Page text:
Richard Tognetti on his ACO Up Close program
I’m starting with the ugly-beautiful music of Witold Lutosławski, the Francis Bacon of composers.
The first rehearsal I attended in Europe as a student, greenly optimistic and fresh off the plane, was Witold Lutosławski conducting his concerto for harp, oboe and orchestra with the Berne Symphony and the two Holligers, husband and wife [oboist] Heinz and [harpist] Ursula. What struck me was the contrast of the man with his music – a seemingly tender character producing frightening musical dreams.
One of the last things I did before returning to Australia was perform Lutosławski’s Livre pour orchestre as concertmaster. I’ll never be indifferent to the power this music had over me… ever since I’ve felt like The Mariner in Samuel Taylor Coleridge’s ‘The Rime of the Ancient Mariner’, wandering the world trying to explain the feeling of some strong and strange event that has come to pass.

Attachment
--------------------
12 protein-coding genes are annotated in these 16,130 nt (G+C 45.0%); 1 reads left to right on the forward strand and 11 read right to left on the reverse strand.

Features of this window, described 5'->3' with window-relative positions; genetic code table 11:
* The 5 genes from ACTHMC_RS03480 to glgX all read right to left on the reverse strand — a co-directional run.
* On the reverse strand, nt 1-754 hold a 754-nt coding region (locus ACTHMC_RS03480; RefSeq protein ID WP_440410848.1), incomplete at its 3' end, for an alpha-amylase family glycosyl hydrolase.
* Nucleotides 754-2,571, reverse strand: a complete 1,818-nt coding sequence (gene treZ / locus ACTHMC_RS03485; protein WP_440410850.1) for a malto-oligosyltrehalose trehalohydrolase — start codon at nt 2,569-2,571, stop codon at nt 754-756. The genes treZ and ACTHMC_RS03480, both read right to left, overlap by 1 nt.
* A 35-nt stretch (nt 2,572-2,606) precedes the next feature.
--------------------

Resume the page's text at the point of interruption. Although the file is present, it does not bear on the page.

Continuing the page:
Although he might appear like the Big Bang, there was someone writing music before JS Bach…so who? Born exactly 100 years before Mozart, Johann Paul von Westhoff from Dresden (with the same German Saxon accent as JS), was one of the greatest violinists of his day.
Even though the music is riddled with parallel fifths and other musical vernacular that is foreign to JS, this is the music that inspired Him (JS) to write the sonatas and partitas for violin.
Sculthorpe should need no introduction here, but I am concerned that his music, posthumously, is going through a fallow period. Down with the Felt Pianist brigade and open your ears to some good Old Hat modernism.
Like Lutosławski, Sculthorpe used aleatorism in a very successful way. Irkanda I dates from 1955 (one of the best years for Fender amps, incidentally) and uses bird song and lingering melodies that ask of us to consider a remote and lonely place (being the meaning of Irkanda); possibly what he thought of Australia back then.
And to finish, Brahms’ third and final violin sonata, first played in 1888 by Hungarian violinist Jenő Hubay von Szalatna with Brahms himself at the piano. The Adagio second movement boasts one of Brahms’ finest melodies, right up there with the famous Poco Allegretto of his Third Symphony.
- Richard Tognetti
ACO Artistic Director & Lead Violin